Amazon Prime offers subscribers free 2-day shipping, discounted overnight shipping, Amazon Instant Video streaming, and Kindle lending library privileges. And Prime’s been priced at just $79 a year for nearly a decade. The rate hike the retail giant is considering: $20 to$40 a year.
We posed the following question to our community via the Slickdeals website and our Facebook page : Would you pay more $20 or $40 more for Amazon Prime? As of today, 86% of respondents said they would not pay $20 to $40 more for Amazon Prime.
$20 Yes, $40 No
Not reflected in the numbers above are the handful of respondents that said they would pay $20 more for Prime but $40 more was too much, posting remarks similar to that of Slickdeals member UnitCS: “20 extra for sure...40 no”. Amazon’s brief mention of a price increase far in advance of it happening may be designed to mitigate a backlash similar to the one Netflix experienced when it first announced its price changes in 2011. When Amazon finally does increase its price, doing so by $20 would be less impactful to the consumer when framed against the larger $40 price increase.
Many respondents also suggested that Amazon move to a tiered pricing structure. Slickdeals member Core2Quad suggested a “Prime Lite”, where customers would be charged “$39.99 a year” with “no movies or e-books”. Amazon mentioned that it is considering a price increase because its incurring more charges on shipping as the program scales. Rather than passing on those costs to the customer, Slickdeals member slowmoz suggests that Amazon “unbundle the movies and books."
Maybe...If Customers Get More Value
Other respondents decided to take a wait and watch approach to see if Amazon would introduce new features or content to its Amazon Prime service (drones anyone?).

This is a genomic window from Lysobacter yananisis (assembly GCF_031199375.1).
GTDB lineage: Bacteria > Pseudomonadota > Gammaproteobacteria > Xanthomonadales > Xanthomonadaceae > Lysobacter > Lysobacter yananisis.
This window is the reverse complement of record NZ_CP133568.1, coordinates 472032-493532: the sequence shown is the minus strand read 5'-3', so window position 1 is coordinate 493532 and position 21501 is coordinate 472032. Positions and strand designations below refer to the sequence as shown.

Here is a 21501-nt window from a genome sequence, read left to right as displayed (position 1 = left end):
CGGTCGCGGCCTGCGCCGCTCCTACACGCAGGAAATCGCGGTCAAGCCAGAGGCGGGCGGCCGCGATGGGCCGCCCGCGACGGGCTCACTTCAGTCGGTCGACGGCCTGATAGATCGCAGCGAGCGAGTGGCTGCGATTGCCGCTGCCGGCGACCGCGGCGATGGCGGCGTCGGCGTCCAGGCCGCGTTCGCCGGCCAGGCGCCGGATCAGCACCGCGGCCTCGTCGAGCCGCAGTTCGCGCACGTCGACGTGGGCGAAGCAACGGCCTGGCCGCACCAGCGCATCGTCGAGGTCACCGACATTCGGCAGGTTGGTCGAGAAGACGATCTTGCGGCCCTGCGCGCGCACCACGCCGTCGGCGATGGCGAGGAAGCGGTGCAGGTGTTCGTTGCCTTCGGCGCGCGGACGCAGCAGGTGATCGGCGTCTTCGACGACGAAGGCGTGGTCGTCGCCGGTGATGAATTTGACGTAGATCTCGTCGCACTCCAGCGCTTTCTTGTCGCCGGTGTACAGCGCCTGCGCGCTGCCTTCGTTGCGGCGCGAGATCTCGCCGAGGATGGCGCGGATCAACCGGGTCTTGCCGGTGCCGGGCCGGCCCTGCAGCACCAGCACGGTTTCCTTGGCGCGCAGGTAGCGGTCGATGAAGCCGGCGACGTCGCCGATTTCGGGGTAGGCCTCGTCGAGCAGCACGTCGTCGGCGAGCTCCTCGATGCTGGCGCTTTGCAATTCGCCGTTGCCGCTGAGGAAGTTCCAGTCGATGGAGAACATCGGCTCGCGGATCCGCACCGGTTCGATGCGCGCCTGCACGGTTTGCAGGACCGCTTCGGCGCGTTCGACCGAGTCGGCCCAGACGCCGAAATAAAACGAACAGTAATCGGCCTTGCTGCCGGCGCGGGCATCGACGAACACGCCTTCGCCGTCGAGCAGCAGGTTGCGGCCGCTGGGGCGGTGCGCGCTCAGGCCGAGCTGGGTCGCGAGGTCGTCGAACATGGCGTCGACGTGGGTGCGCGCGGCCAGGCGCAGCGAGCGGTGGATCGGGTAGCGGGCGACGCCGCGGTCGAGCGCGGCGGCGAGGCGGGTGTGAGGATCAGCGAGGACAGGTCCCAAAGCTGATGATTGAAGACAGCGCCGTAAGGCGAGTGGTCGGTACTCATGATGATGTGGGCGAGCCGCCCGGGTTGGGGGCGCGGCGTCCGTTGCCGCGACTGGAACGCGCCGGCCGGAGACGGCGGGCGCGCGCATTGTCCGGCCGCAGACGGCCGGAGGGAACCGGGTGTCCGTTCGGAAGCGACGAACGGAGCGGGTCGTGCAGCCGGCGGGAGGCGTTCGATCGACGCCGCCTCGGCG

Facebook user Catherine Pfent commented that “If Amazon had all the shows and movies from Hulu and Netflix, and the 2-day shipping, then we would definitely pay for an increase.” Greg Higgins aptly pointed out on Facebook that a Netflix streaming subscription on an annual basis is $96, so if Amazon can match Netflix’s content library in size and quality, it wouldn’t be a stretch to pay close to $100 for Amazon Prime.
Facebook user Aayman Frazand would only consider paying more for Prime if Amazon moved to one-day standard shipping as opposed to the current two-day standard shipping.
Will Amazon Do It?
In raising the price of Prime, Amazon would be making a bet that long-term revenues from a more expensive Amazon Prime service would offset any short-term losses from the subscribers that cancel. If they proceed with a $20 increase, they could afford to lose 25% of its current subscriber base and still break even (not accounting for the loss or gain on product purchases that are associated with Prime membership or the effect a price increase would have on its stock price). If they increase the price by $40, they could afford to lose half its current subscriber base and still break even in the short run.
While the mention of a price increase on its earnings call was brief, it was certainly a carefully thought-out maneuver on Amazon's part. It is unlikely that Amazon would mention it if there wasn't some sort of price structure change in the works for Amazon Prime.